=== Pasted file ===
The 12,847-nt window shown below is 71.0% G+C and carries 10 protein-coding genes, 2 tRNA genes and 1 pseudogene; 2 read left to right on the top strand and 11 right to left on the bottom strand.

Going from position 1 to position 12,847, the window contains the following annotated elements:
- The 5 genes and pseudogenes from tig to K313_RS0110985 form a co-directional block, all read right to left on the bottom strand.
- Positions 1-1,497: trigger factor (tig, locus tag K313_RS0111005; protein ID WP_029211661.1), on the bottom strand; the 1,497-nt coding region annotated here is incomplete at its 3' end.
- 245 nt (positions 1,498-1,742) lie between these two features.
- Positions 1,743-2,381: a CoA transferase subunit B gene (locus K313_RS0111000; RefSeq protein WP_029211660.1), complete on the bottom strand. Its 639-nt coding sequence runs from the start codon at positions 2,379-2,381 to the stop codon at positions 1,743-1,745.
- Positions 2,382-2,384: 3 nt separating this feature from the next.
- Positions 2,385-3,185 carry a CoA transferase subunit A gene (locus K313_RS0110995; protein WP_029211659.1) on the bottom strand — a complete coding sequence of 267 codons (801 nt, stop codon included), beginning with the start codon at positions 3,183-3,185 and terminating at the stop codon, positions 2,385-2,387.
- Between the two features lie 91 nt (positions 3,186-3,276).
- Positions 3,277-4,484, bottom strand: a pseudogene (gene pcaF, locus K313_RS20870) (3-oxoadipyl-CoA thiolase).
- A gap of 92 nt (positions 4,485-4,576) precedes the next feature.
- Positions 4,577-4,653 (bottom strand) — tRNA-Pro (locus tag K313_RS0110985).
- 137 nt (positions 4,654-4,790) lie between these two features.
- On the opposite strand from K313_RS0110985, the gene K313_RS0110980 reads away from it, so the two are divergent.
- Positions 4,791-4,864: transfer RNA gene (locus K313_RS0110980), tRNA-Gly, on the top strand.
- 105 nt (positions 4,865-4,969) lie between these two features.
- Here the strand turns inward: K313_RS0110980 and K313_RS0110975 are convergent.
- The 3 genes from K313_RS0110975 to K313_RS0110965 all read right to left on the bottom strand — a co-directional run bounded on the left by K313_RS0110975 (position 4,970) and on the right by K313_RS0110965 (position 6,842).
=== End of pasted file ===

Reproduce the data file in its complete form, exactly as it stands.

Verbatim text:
The 12,847-nt window shown below is 71.0% G+C and carries 10 protein-coding genes, 2 tRNA genes and 1 pseudogene; 2 read left to right on the top strand and 11 right to left on the bottom strand.

Going from position 1 to position 12,847, the window contains the following annotated elements:
- The 5 genes and pseudogenes from tig to K313_RS0110985 form a co-directional block, all read right to left on the bottom strand.
- Positions 1-1,497: trigger factor (tig, locus tag K313_RS0111005; protein ID WP_029211661.1), on the bottom strand; the 1,497-nt coding region annotated here is incomplete at its 3' end.
- 245 nt (positions 1,498-1,742) lie between these two features.
- Positions 1,743-2,381: a CoA transferase subunit B gene (locus K313_RS0111000; RefSeq protein WP_029211660.1), complete on the bottom strand. Its 639-nt coding sequence runs from the start codon at positions 2,379-2,381 to the stop codon at positions 1,743-1,745.
- Positions 2,382-2,384: 3 nt separating this feature from the next.
- Positions 2,385-3,185 carry a CoA transferase subunit A gene (locus K313_RS0110995; protein WP_029211659.1) on the bottom strand — a complete coding sequence of 267 codons (801 nt, stop codon included), beginning with the start codon at positions 3,183-3,185 and terminating at the stop codon, positions 2,385-2,387.
- Between the two features lie 91 nt (positions 3,186-3,276).
- Positions 3,277-4,484, bottom strand: a pseudogene (gene pcaF, locus K313_RS20870) (3-oxoadipyl-CoA thiolase).
- A gap of 92 nt (positions 4,485-4,576) precedes the next feature.
- Positions 4,577-4,653 (bottom strand) — tRNA-Pro (locus tag K313_RS0110985).
- 137 nt (positions 4,654-4,790) lie between these two features.
- On the opposite strand from K313_RS0110985, the gene K313_RS0110980 reads away from it, so the two are divergent.
- Positions 4,791-4,864: transfer RNA gene (locus K313_RS0110980), tRNA-Gly, on the top strand.
- 105 nt (positions 4,865-4,969) lie between these two features.
- Here the strand turns inward: K313_RS0110980 and K313_RS0110975 are convergent.
- The 3 genes from K313_RS0110975 to K313_RS0110965 all read right to left on the bottom strand — a co-directional run bounded on the left by K313_RS0110975 (position 4,970) and on the right by K313_RS0110965 (position 6,842).